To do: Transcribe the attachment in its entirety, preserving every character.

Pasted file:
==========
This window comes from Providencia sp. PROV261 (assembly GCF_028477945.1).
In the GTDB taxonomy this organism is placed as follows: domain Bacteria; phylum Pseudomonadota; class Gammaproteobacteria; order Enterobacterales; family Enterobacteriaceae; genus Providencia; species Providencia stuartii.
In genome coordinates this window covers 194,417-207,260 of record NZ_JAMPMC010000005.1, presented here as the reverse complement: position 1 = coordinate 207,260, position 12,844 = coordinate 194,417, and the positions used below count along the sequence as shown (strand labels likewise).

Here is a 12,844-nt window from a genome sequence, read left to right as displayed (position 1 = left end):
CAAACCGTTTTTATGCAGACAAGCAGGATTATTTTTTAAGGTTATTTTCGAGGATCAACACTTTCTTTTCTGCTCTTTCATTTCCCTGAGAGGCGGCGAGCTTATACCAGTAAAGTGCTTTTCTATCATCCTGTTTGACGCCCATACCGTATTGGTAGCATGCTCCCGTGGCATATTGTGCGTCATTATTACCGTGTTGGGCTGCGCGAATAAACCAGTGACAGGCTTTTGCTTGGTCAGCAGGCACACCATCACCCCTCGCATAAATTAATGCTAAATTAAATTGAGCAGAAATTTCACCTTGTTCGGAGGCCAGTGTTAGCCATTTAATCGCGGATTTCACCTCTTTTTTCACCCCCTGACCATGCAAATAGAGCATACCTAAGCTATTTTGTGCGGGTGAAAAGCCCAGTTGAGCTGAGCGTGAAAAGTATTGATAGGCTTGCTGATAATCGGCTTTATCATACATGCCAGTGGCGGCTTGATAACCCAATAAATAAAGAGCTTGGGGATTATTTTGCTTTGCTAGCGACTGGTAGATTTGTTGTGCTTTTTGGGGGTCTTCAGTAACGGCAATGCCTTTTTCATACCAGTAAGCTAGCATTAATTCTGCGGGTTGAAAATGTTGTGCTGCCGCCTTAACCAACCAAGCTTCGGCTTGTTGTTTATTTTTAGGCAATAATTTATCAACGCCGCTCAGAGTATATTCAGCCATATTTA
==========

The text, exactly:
This window comes from Providencia sp. PROV261 (assembly GCF_028477945.1).
In the GTDB taxonomy this organism is placed as follows: domain Bacteria; phylum Pseudomonadota; class Gammaproteobacteria; order Enterobacterales; family Enterobacteriaceae; genus Providencia; species Providencia stuartii.
In genome coordinates this window covers 194,417-207,260 of record NZ_JAMPMC010000005.1, presented here as the reverse complement: position 1 = coordinate 207,260, position 12,844 = coordinate 194,417, and the positions used below count along the sequence as shown (strand labels likewise).

Here is a 12,844-nt window from a genome sequence, read left to right as displayed (position 1 = left end):
CAAACCGTTTTTATGCAGACAAGCAGGATTATTTTTTAAGGTTATTTTCGAGGATCAACACTTTCTTTTCTGCTCTTTCATTTCCCTGAGAGGCGGCGAGCTTATACCAGTAAAGTGCTTTTCTATCATCCTGTTTGACGCCCATACCGTATTGGTAGCATGCTCCCGTGGCATATTGTGCGTCATTATTACCGTGTTGGGCTGCGCGAATAAACCAGTGACAGGCTTTTGCTTGGTCAGCAGGCACACCATCACCCCTCGCATAAATTAATGCTAAATTAAATTGAGCAGAAATTTCACCTTGTTCGGAGGCCAGTGTTAGCCATTTAATCGCGGATTTCACCTCTTTTTTCACCCCCTGACCATGCAAATAGAGCATACCTAAGCTATTTTGTGCGGGTGAAAAGCCCAGTTGAGCTGAGCGTGAAAAGTATTGATAGGCTTGCTGATAATCGGCTTTATCATACATGCCAGTGGCGGCTTGATAACCCAATAAATAAAGAGCTTGGGGATTATTTTGCTTTGCTAGCGACTGGTAGATTTGTTGTGCTTTTTGGGGGTCTTCAGTAACGGCAATGCCTTTTTCATACCAGTAAGCTAGCATTAATTCTGCGGGTTGAAAATGTTGTGCTGCCGCCTTAACCAACCAAGCTTCGGCTTGTTGTTTATTTTTAGGCAATAATTTATCAACGCCGCTCAGAGTATATTCAGCCATATTTA